Though it may come as a surprise to those of us who spend basically every moment of our waking lives looking at stuff on the internet for work or for …other reasons, the internet meme known as “Harlem Shake” hasn’t really died yet.
TV shows, offices, your Mom and your Aunt continue to make Harlem Shake videos and share them on the internet. This has raised hackles in some quarters, since these “Harlem Shake” videos have basically nothing to do with the actual dance The Harlem Shake, a totally unrelated phenomenon which predates this meme by some 30 years.
First, an explanation of the current “Harlem Shake” meme. The only reason the meme carries that name is that the music in the “Harlem Shake” videos is a dance track called “Harlem Shake” (note: not The Harlem Shake) by Harry Rodrigues, a 23 year old Brooklyn based electronic music producer who goes by the name Baauer. Rodrigues uploaded the track to YouTube in August of last year. It was well-received by devotees of the electronic music subgenre known as trap and was picked up by Diplo’s Mad Decent label, but didn’t really penetrate mainstream culture.
“Harlem Shake” did reach number 80 on Pitchfork’s list of the 100 best tracks of 2012. This write up by Pitchfork staff writer Miles Raymer pretty much perfectly describes its charms:
“Harlem Shake” is easily one of the most obnoxious singles of 2012. Its tempo is harshly overclocked so the drum and hi-hat fills have a twitchy strobe-light quality, and the beat itself frequently goes half- or double-time at seemingly random moments, and then drops out altogether. Repeatedly. The melody is a nagging little three-note riff played with a squelching synth tone that Baauer pans in a way that suggests a tiny, glow stick-twirling insect flying around your head. There’s also a sample of what might be a lion growling that doesn’t have anything to do with anything. But properly deployed obnoxiousness is a valid route to aesthetic nirvana, especially in the dance music world, where coming up with wiggy synth tones has become a veritable competitive sport. It’s impressive that at age 23, Baauer’s already contending with the champions.
Enter Filthy Frank, a YouTube video blogger known in part for releasing videos in which he and his cohorts move around spastically (it would be too kind to call it dancing) to different music wearing pink lycra bodysuits, Power Ranger costumes, and other outrageous outfits. In the aforementioned obnoxiousness of “Harlem Shake” Filthy Frank saw an opportunity. On Feb. 2, he uploaded this video, which as of my writing this had accumulated over 12 million views and 18,000 comments. This is typically described as “the original Harlem Shake video,” which started the craze and led to, well, this. As this Vulture post by Lindsey Weber describes, “These videos feature a backing trackby Baauer, a.k.a. electronica producer Harry Rodrigues, and show, at first, a single person jerking to the beat before cutting to an entiregroup of people dancing erratically (twerking, jumping, you name it) to the track. Problem is, no one’s actually doing the Harlem Shake.”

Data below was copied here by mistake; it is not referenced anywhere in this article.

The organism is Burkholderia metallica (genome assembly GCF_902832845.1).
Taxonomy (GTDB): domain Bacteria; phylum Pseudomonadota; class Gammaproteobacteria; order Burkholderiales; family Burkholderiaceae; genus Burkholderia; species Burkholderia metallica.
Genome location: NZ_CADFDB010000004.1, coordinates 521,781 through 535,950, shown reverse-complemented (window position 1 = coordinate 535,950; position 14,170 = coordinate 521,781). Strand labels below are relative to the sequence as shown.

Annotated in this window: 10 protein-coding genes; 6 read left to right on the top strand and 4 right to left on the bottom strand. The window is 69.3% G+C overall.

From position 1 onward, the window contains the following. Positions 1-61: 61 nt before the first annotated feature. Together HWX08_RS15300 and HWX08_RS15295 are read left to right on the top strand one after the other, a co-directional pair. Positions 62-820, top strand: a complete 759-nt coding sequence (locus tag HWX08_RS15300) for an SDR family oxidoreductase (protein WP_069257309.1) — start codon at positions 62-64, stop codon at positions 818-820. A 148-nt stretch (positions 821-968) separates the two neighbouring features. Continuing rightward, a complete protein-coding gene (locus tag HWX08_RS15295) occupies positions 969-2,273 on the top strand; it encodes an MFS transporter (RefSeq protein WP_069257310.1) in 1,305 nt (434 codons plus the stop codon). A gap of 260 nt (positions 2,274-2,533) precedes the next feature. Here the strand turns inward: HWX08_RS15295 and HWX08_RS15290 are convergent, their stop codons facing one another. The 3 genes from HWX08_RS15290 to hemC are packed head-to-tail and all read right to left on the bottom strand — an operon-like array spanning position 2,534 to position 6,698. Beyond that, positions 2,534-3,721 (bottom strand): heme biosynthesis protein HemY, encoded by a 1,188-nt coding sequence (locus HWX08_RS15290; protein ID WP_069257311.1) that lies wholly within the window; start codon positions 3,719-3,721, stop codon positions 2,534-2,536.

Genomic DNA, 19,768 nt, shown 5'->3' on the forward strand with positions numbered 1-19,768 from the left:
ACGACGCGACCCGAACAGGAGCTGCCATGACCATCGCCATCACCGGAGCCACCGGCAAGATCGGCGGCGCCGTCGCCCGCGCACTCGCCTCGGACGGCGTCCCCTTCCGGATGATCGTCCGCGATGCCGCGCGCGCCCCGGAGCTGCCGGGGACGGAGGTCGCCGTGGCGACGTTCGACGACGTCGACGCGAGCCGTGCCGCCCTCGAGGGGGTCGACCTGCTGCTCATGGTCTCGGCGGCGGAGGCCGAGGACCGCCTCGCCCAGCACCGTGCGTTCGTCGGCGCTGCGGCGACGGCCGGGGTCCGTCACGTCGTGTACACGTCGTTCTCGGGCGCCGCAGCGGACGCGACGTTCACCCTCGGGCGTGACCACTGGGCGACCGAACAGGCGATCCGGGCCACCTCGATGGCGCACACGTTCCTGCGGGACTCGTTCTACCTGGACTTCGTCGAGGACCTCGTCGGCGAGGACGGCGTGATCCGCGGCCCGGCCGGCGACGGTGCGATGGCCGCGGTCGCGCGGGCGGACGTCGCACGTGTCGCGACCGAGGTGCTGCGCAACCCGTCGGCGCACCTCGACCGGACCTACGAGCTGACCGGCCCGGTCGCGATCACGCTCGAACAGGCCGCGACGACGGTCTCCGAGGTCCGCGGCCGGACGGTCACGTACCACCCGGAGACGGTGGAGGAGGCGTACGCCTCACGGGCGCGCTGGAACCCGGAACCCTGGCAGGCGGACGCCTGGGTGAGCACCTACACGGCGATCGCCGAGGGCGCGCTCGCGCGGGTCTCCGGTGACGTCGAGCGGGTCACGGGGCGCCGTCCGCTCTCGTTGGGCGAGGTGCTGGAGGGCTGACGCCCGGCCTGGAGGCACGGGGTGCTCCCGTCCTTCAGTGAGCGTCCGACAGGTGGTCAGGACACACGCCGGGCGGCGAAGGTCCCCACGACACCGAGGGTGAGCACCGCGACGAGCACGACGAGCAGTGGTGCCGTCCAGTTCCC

As this post by Tamara Palmer on The Root points out the actual Harlem Shake dance has nothing to do with anything going on in these videos and in fact dates back over thirty years. In Palmer’s description: “Al B, a man who used to dance during breaks at the Entertainer’s Basketball Classic at Rucker Park in Harlem beginning in 1981, has gotten much of the Internet credit for inventing the original Harlem Shake, a dance characterized by wild jerking of the arms and upper body. At one point, it was referred to as the “Albee.”
The Harlem Shake/Albee dance entered mainstream hip-hop culture when dancers were seen doing it in the videos to several hip-hop songs in the late 90s and early 2000s, most prominently the 2001 video for G Dep/P Diddy/Black Rob’s “Let’s Get it” embedded below:
As you can see there’s zero similarity between the shoulder popping, quick arm movements, and altogether more complex and better looking dancing in this music video and the spastic jerking of the current wave of “Harlem Shake” videos, not to mention the fact that approximately 99.9% of the participants in the current “Harlem Shake” videos appear to be white and the new videos have no connection whatsoever to the proud and storied African-American neighborhood of Harlem, a connection which the real Harlem Shake dance did have, both in the fact that the dance originated in Harlem and was popularized in videos for songs from Diddy’s Harlem-based Bad Boy records.
A few blog posts have been published clarifying the distinction between the actual dance The Harlem Shake and the internet meme “Harlem Shake,” but there’s already a lot of confusion. For instance, the usually reliable Know Your Meme fails to make the distinction at all in their Harlem Shake entry. It seems likely that due to the huge popularity of these “Harlem Shake” videos, from now on most people will associate the words Harlem Shake not with black people dancing well but with mostly white people dancing badly.
The Harlem Shakedown [The Root]